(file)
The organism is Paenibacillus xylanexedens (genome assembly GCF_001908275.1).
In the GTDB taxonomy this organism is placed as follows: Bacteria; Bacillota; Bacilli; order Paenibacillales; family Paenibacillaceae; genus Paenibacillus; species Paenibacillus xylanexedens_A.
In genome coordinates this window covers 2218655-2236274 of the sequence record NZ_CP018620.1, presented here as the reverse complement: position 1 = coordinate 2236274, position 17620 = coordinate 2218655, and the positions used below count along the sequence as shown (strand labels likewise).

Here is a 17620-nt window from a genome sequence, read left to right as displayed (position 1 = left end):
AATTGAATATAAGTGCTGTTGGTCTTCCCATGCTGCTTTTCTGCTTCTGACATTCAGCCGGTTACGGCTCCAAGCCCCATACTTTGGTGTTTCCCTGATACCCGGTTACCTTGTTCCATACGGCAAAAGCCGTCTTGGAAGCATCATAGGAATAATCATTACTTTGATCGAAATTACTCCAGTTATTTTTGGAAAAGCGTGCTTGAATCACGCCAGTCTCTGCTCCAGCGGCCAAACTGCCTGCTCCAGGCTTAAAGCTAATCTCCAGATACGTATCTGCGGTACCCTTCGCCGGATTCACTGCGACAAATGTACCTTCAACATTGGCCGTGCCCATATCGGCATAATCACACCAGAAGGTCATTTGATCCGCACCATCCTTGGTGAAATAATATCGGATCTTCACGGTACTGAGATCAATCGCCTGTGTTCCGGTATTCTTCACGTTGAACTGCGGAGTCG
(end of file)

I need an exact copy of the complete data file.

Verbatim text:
The organism is Paenibacillus xylanexedens (genome assembly GCF_001908275.1).
In the GTDB taxonomy this organism is placed as follows: Bacteria; Bacillota; Bacilli; order Paenibacillales; family Paenibacillaceae; genus Paenibacillus; species Paenibacillus xylanexedens_A.
In genome coordinates this window covers 2218655-2236274 of the sequence record NZ_CP018620.1, presented here as the reverse complement: position 1 = coordinate 2236274, position 17620 = coordinate 2218655, and the positions used below count along the sequence as shown (strand labels likewise).

Here is a 17620-nt window from a genome sequence, read left to right as displayed (position 1 = left end):
AATTGAATATAAGTGCTGTTGGTCTTCCCATGCTGCTTTTCTGCTTCTGACATTCAGCCGGTTACGGCTCCAAGCCCCATACTTTGGTGTTTCCCTGATACCCGGTTACCTTGTTCCATACGGCAAAAGCCGTCTTGGAAGCATCATAGGAATAATCATTACTTTGATCGAAATTACTCCAGTTATTTTTGGAAAAGCGTGCTTGAATCACGCCAGTCTCTGCTCCAGCGGCCAAACTGCCTGCTCCAGGCTTAAAGCTAATCTCCAGATACGTATCTGCGGTACCCTTCGCCGGATTCACTGCGACAAATGTACCTTCAACATTGGCCGTGCCCATATCGGCATAATCACACCAGAAGGTCATTTGATCCGCACCATCCTTGGTGAAATAATATCGGATCTTCACGGTACTGAGATCAATCGCCTGTGTTCCGGTATTCTTCACGTTGAACTGCGGAGTCG